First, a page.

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CONTAINERS

Dollar store containers bound together, the a priori state of unnatural largesse; "The body can be a convenient place to store things," she said, and she roped off her wrists to create a kind of sack.

He had his head in a trash bag because it helped him breathe. "Makes the air more manageable," though it sounded like choking to me. "Sometimes," he motioned to the sky," I can feel the weight of the atmosphere. And I don't feel safe when I'm outside. It's like the whole thing could come crashing down any moment. You know what I mean?"

We were in New York City on someone's roof waiting for the sun to rise. Tony had passed out behind Kate, and to stay awake she was pulling these stupid little pranks on him, like taking out his wallet and shifting cards around, writing fortunes on his dollar bills and braiding the ends of his hair. Kid was fast asleep, I was slowly gathering trash in a pile, and when the sun finally did come up we were all looking in different directions.

Treat me with the utmost contempt. Our safe word is "Play," but I won't use it, promise. I want you to verbally bash my brains out, boil me like root vegetables, turn me inside out like a reversible bomber jacket. Bust my stitches like an overachieving student would his backpack, melt me like plastic, toss me out on the highway so I barrel-roll right off the side, ship me across the Pacific Ocean in a container with no light, no food, no facilities--just water. Make me believe that all this is real, to the point that I can't feel anymore. The sublime existence of an object that can never be yours.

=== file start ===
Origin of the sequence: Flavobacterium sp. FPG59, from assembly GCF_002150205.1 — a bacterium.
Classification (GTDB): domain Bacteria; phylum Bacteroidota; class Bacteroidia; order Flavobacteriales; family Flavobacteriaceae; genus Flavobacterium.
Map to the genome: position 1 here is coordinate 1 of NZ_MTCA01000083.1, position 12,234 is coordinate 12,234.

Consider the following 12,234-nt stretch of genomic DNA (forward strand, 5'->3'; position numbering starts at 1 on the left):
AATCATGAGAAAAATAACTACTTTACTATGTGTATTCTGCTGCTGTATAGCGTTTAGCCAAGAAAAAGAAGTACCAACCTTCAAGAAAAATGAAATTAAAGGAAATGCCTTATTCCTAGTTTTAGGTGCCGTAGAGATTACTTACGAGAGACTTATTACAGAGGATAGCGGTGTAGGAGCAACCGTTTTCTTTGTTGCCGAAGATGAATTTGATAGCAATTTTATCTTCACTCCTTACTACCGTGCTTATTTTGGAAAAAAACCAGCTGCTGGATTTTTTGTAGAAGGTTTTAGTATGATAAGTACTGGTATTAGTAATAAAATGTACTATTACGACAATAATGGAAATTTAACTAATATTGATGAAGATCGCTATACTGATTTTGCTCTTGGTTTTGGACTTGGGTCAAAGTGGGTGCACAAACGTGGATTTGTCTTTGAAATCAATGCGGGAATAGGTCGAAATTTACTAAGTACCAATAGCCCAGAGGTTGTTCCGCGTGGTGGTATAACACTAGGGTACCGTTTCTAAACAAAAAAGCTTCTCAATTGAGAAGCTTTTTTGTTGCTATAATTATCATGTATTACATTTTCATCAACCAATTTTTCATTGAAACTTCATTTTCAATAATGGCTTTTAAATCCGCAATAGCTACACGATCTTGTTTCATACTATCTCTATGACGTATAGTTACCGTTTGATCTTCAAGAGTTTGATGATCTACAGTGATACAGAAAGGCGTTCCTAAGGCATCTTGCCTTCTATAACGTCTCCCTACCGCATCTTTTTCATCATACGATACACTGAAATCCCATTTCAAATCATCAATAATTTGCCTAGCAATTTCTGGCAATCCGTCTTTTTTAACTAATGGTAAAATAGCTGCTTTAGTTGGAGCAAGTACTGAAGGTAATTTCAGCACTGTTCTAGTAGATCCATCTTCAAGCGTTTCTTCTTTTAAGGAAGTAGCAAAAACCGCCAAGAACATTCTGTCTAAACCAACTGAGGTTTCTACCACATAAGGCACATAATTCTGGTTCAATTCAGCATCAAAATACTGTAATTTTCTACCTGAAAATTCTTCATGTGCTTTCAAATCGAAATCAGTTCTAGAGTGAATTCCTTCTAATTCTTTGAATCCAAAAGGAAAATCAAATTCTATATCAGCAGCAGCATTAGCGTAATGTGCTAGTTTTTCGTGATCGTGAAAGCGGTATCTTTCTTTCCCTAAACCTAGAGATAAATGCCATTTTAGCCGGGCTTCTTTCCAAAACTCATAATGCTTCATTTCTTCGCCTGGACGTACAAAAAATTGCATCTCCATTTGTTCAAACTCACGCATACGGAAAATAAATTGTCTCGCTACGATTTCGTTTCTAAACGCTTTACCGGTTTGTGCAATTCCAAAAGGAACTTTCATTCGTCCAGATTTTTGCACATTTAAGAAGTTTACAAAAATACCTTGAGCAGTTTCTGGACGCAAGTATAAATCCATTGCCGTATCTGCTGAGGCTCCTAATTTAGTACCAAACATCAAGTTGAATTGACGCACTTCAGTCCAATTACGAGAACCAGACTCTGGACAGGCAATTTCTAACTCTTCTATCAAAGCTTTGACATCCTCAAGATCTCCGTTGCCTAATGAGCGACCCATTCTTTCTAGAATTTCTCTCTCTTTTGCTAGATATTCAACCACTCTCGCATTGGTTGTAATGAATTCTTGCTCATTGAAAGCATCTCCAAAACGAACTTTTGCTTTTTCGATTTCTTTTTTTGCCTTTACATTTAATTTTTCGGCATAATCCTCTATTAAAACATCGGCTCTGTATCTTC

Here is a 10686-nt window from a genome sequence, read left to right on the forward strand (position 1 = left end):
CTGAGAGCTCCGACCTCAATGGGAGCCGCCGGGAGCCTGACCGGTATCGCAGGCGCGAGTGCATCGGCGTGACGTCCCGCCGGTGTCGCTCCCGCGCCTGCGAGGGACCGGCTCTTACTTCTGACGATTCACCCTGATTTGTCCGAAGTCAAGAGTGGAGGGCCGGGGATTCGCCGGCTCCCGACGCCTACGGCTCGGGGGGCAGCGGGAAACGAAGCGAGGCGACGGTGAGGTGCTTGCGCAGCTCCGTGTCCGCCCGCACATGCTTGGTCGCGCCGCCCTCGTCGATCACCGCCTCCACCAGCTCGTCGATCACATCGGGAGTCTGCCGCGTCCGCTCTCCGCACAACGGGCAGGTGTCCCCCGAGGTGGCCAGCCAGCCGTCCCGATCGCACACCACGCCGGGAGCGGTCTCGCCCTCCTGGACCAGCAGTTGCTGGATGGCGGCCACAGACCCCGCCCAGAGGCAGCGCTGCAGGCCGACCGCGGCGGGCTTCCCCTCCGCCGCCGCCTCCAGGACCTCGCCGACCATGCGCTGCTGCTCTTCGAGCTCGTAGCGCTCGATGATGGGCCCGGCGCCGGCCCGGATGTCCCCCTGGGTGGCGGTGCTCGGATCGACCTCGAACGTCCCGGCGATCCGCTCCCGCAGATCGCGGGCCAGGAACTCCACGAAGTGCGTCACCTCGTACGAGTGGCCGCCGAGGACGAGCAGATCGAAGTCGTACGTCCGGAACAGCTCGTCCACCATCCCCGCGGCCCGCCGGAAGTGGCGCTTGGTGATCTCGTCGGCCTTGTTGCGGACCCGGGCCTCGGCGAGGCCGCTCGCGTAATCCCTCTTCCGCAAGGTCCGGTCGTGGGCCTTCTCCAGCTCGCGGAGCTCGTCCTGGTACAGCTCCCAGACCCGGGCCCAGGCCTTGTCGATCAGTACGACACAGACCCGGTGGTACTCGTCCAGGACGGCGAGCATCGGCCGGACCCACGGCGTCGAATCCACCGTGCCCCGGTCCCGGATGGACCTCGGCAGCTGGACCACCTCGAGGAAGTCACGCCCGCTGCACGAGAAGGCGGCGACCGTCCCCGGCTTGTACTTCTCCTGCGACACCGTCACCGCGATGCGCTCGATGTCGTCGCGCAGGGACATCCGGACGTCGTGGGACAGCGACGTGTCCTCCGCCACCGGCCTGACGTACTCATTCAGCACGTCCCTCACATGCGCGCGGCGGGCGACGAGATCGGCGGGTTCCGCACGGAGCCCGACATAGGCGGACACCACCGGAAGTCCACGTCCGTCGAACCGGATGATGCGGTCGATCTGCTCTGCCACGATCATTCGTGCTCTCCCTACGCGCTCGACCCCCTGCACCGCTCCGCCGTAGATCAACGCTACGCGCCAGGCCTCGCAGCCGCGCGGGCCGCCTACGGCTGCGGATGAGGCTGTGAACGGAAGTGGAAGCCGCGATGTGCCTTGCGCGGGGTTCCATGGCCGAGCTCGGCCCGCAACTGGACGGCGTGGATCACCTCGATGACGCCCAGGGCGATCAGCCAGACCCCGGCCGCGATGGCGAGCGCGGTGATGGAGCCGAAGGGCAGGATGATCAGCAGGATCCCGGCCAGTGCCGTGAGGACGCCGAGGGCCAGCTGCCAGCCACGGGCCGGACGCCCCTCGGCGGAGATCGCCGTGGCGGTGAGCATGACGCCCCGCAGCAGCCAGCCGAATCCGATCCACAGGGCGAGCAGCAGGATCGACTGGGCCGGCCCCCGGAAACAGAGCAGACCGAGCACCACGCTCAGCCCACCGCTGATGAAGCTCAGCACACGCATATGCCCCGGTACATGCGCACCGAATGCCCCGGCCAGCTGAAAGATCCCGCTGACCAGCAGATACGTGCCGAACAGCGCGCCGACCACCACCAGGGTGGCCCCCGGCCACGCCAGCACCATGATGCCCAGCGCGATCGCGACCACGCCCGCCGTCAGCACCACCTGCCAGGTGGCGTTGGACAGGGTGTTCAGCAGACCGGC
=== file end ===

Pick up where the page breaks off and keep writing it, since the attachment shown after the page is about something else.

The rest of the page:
12 January - 26 February 2012
envoy enterprises



Large
48 x 60 in., acrylic and oil on canvas




Small
24 x 20 in., acrylic and oil on canvas